The ecosystem was immense and fantastic in LA. Many freelance specialists were available due to the large amount of themed entertainment work in LA. In addition, the two ultimate companies in the industry, Disney and Universal, trained them. This meant that the freelancers in LA had experience in the highest possible level of storytelling, technology and quality.
The design and production studio I used to work for was, with every project, expanding their team with highly trained freelancers.
Changes to come
With Universal having already moved to Florida, now Disney plans to leave LA too. The main training school for freelancers will be gone. So, an important part of the unique themed entertainment ecosystem in Los Angeles will drop away. This must have an effect on the position as Los Angeles being the themed entertainment capital in the world.
Will Orlando ever take over this role? Time will tell. But I am afraid that Orlando is missing a few essential items. Firstly, the film industry, which is closely connected to the themed entertainment industry, and secondly, the vibrant city life which many creatives love.
Plus, there is another important factor, which I touched on earlier. The themed entertainment design industry is not that focused around the US anymore. And it is getting even more fragmentized at the moment. After Europe, now China is the one building up its own themed entertainment ecosystem. This is a region that is still a big market for many US (and European) design companies.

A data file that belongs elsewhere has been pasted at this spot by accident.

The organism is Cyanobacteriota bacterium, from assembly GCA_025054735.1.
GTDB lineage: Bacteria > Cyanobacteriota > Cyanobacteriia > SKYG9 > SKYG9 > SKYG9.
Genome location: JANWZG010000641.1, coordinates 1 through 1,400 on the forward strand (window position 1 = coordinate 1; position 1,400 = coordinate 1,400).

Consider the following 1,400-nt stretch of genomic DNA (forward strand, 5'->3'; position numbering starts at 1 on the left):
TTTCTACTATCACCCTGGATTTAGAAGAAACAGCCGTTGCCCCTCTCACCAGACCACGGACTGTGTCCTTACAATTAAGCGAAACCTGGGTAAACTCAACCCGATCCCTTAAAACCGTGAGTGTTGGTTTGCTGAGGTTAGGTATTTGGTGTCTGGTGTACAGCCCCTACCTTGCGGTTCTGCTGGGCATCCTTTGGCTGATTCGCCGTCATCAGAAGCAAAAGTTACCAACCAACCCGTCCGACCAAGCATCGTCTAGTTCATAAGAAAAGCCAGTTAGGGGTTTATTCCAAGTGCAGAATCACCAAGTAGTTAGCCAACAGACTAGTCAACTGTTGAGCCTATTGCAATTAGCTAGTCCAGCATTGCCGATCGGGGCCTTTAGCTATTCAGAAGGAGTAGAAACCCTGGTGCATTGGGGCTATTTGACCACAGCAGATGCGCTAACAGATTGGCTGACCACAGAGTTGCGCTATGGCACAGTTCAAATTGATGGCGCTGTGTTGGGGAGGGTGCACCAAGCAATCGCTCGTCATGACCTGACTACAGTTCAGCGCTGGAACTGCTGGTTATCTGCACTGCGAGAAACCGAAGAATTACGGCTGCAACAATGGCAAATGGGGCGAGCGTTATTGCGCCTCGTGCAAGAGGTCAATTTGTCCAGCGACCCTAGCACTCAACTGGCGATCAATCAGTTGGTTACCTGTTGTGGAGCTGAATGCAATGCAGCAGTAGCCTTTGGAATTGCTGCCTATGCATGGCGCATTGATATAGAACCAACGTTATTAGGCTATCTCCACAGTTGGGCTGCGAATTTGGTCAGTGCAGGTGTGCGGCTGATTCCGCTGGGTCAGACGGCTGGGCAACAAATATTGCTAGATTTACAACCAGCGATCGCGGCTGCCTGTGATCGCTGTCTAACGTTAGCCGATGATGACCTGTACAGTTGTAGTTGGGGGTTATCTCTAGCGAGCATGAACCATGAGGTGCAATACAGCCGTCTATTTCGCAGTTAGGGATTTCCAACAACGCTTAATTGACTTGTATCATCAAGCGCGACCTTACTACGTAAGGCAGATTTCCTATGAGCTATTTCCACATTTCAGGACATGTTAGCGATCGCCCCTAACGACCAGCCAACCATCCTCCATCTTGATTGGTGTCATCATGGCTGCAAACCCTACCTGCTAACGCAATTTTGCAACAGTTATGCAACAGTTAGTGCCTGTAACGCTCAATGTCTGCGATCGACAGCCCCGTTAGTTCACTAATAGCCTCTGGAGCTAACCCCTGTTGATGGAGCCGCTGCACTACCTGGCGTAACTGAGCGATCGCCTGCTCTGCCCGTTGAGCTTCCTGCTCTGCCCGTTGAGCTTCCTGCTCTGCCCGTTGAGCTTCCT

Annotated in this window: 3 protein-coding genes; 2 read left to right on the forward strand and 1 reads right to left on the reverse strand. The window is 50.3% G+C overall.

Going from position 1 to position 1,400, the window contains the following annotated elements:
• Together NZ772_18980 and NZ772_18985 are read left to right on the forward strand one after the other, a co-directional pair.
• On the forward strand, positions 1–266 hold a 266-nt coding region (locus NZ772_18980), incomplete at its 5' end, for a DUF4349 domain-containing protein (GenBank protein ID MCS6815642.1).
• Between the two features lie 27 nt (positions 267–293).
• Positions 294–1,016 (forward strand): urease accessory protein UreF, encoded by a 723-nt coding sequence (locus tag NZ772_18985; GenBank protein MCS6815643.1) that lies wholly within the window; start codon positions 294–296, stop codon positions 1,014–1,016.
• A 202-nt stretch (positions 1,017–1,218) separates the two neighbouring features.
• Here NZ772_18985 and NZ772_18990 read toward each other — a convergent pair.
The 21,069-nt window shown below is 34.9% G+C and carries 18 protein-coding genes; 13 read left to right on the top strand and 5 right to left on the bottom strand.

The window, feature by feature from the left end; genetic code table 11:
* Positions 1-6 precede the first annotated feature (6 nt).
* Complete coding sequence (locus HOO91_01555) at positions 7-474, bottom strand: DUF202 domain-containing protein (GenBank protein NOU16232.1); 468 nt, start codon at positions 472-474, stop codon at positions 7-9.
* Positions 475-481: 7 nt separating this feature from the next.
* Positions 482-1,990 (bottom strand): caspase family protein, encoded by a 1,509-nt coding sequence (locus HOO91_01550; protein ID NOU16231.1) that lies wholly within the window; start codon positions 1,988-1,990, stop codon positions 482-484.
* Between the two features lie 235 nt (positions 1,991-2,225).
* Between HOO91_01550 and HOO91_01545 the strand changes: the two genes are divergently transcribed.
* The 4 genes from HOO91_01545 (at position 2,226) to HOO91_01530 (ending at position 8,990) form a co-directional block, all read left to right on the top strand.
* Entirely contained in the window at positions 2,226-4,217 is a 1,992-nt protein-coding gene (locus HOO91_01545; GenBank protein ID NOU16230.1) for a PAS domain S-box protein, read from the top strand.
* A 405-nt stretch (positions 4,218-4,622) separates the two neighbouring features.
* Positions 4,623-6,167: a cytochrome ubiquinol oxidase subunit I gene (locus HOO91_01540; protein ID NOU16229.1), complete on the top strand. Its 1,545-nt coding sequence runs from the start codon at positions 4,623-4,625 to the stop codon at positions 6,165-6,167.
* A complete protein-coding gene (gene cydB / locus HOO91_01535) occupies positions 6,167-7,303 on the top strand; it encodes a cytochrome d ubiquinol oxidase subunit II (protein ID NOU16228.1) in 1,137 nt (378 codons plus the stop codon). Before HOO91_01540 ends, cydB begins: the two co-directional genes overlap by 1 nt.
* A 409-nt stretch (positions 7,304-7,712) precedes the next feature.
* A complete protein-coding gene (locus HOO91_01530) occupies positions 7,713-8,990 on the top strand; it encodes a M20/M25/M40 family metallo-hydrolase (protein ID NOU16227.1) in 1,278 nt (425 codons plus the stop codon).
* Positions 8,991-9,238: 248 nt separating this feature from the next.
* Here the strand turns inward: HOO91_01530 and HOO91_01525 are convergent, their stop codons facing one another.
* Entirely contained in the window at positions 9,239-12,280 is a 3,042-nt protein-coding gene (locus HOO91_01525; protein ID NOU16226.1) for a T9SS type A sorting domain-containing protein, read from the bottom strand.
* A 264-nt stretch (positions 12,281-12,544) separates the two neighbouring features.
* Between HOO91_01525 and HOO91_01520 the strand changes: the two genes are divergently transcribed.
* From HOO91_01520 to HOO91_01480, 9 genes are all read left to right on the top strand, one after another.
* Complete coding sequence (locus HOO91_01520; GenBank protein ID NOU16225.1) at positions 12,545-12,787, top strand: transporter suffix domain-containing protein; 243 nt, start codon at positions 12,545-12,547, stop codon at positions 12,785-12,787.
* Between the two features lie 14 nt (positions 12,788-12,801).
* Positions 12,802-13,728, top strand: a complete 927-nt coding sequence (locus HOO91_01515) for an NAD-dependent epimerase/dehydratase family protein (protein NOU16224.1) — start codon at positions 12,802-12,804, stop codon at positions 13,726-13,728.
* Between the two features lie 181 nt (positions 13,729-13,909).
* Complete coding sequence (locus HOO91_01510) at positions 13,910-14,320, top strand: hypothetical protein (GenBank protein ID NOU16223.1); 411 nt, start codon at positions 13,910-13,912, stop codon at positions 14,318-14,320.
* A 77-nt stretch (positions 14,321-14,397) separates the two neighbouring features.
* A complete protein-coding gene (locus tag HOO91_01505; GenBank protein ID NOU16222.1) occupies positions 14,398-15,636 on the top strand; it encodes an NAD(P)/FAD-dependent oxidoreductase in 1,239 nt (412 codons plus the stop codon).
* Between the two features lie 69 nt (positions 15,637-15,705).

Shifting to a more global market
Although the industry is changing, there still will be a large market for US design companies in our industry. But compared to when I started, the market has certainly made a shift from US-based to a global market. And this is not finished yet.
The move of WDI leaving LA will cause further erosion of the themed entertainment ecosystem. This will not help the many LA-based US attraction designers. However, on some fronts, they still have benefits above designers in the rest of the world. They have a way longer track-list, which is very important by designing attractions. In every project, you get more experience which you can and will use again in your next projects.
They also have the US culture, which provides a big benefit in storytelling attractions. Maybe 13 years working for a US company means I am biased. But I truly think that the US culture inherited storytelling way more.
For decades, every US child has taken drama classes through the country’s school system. In Europe and other parts of the world, this is less common; it is either just starting or completely not part of the education system.
Understanding how to create and translate stories to broad audiences requires a perfect understanding of drama. For me, US-based companies are still far ahead of this, not only in LBE projects but also in movies. There is a reason why the most successful movies, in general, are still created in the US.
The future of the themed entertainment ecosystem
The shift in the design industry is an interesting fact. It opens a lot of opportunities and will create more diversity in design. But as a consultant, I recognize that for developers it didn’t become easier. Instead of choosing between about five companies, the market now has hundreds of design companies, based on three continents.
Without really understanding the ins and outs of this market and the (sometimes small) differences in skills between the designers it can be almost impossible to choose the right designer for your project.
For us at TDAC, it is an interesting process to guide developers through today’s designers’ landscape and advise them who might be the best fit for their specific project.
With Disney leaving LA, the designers’ landscape for storytelling and themed attractions continues to shift. The next question is where the organisers will hold the THEA Awards gala in the future. Will it still be in Los Angeles? Or is it time to rotate to other themed entertainment ecosystems like Amsterdam, London or maybe even Beijing?